DT: Thad Randle, Nebraska: Like several Huskers on this list, Randle saved arguably his best performance for his final game. He recorded eight tackles as Nebraska held Georgia to 2.2 yards per rush and only 12 points on six trips inside the red zone.

LB: Kyler Elsworth, Michigan State: Thanks to Elsworth, Max Bullough's absence had little bearing on the Spartans' defense, which limited Stanford to 13 offensive points. Elsworth recorded 1.5 tackles for loss and was the first man in on the decisive fourth-down stop of Stanford's Ryan Hewitt. He earned Rose Bowl defensive player of the game honors.

LB: James Morris, Iowa: Morris ended an excellent senior season with 2.5 tackles for loss, including two sacks, as the defense kept Iowa alive for much of the Outback Bowl against LSU. He finished the season with a team-high eight sacks and eclipsed 400 career tackles.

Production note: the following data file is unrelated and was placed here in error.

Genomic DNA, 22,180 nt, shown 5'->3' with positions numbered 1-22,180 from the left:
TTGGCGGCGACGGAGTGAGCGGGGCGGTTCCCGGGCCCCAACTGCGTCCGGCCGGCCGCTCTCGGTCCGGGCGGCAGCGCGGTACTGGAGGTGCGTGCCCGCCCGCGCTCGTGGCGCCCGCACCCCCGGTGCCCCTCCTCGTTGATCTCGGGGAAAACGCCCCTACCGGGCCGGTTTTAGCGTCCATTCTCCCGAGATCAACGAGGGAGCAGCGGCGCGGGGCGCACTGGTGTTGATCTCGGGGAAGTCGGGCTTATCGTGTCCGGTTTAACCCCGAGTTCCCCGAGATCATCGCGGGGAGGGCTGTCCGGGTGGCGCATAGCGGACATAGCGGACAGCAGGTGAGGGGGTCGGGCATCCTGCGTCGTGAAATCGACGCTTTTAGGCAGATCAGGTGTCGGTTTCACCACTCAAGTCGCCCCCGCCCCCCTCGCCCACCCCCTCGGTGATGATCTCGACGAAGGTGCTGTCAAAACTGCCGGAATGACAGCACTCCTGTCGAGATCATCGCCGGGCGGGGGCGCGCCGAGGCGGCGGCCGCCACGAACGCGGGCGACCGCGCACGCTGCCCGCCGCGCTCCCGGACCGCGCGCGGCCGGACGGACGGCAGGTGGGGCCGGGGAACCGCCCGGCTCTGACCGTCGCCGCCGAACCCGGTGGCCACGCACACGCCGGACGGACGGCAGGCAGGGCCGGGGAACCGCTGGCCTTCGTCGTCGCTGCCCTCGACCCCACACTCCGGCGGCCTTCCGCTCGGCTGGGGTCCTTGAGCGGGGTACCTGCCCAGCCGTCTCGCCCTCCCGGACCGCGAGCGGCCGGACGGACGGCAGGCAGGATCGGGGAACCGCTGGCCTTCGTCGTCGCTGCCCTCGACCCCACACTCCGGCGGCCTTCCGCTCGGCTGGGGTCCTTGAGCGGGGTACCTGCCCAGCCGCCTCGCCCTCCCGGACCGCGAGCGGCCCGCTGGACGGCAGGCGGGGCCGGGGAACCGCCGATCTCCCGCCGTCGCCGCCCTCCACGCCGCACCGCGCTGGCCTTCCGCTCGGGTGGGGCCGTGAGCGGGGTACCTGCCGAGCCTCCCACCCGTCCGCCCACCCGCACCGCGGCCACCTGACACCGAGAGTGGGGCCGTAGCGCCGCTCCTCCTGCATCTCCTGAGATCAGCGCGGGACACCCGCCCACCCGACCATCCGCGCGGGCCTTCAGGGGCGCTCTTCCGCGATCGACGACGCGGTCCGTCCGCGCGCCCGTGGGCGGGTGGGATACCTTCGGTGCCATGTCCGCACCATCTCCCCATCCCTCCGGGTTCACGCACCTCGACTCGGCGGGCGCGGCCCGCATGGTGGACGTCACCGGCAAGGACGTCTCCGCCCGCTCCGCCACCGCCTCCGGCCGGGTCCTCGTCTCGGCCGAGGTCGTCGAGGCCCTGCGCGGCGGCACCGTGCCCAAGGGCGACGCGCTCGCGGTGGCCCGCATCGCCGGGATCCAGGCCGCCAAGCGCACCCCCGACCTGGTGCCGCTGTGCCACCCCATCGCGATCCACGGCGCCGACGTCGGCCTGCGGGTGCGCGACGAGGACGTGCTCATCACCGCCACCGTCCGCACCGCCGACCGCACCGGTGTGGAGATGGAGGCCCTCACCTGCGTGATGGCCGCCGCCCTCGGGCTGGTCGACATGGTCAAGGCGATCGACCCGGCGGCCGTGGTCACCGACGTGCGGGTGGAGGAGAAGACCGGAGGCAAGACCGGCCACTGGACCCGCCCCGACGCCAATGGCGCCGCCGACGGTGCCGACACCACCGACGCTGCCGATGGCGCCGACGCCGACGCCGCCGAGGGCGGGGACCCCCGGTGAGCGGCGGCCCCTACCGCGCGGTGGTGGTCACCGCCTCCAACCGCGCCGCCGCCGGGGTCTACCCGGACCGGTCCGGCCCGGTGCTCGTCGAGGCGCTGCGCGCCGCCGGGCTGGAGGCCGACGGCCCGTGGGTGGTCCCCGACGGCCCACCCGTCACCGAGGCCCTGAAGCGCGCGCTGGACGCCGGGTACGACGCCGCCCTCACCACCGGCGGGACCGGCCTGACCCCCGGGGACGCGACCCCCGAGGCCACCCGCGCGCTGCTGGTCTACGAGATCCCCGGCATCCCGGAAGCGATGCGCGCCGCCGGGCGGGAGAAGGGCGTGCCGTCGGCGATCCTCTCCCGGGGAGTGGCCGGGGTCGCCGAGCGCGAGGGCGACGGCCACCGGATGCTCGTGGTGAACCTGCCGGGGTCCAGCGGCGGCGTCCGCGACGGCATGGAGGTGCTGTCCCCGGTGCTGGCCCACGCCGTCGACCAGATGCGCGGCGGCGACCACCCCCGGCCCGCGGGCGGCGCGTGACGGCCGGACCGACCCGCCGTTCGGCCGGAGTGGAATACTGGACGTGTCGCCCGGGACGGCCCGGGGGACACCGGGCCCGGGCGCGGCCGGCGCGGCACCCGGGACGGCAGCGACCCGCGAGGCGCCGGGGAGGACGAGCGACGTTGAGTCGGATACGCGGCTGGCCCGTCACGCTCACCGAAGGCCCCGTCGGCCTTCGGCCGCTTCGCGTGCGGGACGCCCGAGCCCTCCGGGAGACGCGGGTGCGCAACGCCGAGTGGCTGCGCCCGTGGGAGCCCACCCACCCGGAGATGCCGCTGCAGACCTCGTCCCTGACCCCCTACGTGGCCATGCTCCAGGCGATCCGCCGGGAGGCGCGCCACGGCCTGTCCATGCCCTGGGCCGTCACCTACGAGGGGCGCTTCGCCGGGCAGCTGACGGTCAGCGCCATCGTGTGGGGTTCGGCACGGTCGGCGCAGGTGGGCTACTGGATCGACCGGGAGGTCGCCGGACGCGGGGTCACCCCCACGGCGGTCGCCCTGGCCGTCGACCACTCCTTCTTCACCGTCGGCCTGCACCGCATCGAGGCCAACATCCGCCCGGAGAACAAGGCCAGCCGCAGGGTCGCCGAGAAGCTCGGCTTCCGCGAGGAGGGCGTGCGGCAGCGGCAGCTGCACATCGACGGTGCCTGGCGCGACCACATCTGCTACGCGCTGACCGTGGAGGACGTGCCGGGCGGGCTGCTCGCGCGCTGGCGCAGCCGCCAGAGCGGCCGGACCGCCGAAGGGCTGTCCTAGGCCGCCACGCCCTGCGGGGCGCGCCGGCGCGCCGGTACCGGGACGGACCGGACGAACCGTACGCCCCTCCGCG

LB: Denicos Allen, Michigan State: Allen also stepped up in Bullough's absence and sparked Michigan State with 1.5 tackles for loss and a forced fumble. He helped Michigan State hold Stanford to only three offensive points in the final three quarters.

CB: Darqueze Dennard, Michigan State: You didn't hear Dennard's name called much during the Rose Bowl because he shut down Stanford's Ty Montgomery and one side of the field. He finished with a tackle for loss and made sure Stanford didn't attack the No Fly Zone in his final game.

CB: Josh Mitchell, Nebraska: Mitchell made two plays to set up Nebraska touchdowns against Georgia: a second-quarter fumble recovery and a third-quarter interception on the first series of the second half. He hadn't had a takeaway all season before the bowl but stepped up at the right time.